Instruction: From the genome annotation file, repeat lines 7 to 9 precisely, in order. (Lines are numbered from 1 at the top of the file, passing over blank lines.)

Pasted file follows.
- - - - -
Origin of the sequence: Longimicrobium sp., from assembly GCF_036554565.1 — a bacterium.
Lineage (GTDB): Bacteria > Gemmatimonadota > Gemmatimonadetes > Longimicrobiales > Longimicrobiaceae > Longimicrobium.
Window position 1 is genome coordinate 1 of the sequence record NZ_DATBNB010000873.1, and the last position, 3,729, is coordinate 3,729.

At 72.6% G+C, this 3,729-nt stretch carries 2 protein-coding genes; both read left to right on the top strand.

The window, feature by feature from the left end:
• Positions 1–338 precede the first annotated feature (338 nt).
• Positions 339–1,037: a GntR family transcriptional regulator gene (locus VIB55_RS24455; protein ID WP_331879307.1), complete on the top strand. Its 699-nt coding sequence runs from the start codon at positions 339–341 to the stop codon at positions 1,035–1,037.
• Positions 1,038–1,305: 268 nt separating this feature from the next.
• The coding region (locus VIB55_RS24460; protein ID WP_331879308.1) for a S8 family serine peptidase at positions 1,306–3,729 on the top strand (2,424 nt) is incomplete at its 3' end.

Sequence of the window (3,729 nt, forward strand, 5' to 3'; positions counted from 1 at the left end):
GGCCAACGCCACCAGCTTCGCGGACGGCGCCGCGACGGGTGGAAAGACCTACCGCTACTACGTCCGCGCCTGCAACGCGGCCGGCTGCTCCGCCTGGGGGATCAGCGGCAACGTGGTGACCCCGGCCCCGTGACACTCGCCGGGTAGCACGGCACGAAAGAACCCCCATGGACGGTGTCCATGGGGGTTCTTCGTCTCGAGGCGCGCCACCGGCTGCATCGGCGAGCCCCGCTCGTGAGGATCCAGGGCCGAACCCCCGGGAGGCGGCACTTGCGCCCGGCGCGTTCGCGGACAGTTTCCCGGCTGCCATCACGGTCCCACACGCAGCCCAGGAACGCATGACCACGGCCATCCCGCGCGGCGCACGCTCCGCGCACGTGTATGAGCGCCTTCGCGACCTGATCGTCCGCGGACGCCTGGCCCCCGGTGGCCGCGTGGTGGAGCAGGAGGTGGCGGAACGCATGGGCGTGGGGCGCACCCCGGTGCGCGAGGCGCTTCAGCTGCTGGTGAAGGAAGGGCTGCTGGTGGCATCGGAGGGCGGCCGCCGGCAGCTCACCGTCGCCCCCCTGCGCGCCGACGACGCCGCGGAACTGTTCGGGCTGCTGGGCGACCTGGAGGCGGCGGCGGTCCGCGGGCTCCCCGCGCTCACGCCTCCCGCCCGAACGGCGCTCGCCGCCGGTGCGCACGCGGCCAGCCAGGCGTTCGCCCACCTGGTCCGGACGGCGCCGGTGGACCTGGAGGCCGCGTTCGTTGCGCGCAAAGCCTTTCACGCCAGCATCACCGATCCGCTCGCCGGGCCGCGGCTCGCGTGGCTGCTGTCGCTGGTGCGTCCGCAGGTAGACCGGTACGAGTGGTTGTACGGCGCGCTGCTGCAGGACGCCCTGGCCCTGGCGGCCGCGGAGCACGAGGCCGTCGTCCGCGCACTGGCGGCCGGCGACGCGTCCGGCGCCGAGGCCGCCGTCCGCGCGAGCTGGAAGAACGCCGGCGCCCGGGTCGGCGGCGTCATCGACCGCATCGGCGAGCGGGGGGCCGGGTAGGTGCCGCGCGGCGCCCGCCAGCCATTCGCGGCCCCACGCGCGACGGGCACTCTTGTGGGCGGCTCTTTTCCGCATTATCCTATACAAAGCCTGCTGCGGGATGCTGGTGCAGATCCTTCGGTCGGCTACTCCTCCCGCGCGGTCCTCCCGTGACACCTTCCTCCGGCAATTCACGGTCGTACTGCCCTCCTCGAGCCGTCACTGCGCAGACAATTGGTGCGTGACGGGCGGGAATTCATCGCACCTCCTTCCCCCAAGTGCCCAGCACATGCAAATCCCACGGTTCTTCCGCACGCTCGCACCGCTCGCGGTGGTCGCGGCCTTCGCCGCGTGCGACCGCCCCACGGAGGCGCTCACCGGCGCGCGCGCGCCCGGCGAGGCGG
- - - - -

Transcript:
• Positions 339–1,037: a GntR family transcriptional regulator gene (locus VIB55_RS24455; protein ID WP_331879307.1), complete on the top strand. Its 699-nt coding sequence runs from the start codon at positions 339–341 to the stop codon at positions 1,035–1,037.
• Positions 1,038–1,305: 268 nt separating this feature from the next.
• The coding region (locus VIB55_RS24460; protein ID WP_331879308.1) for a S8 family serine peptidase at positions 1,306–3,729 on the top strand (2,424 nt) is incomplete at its 3' end.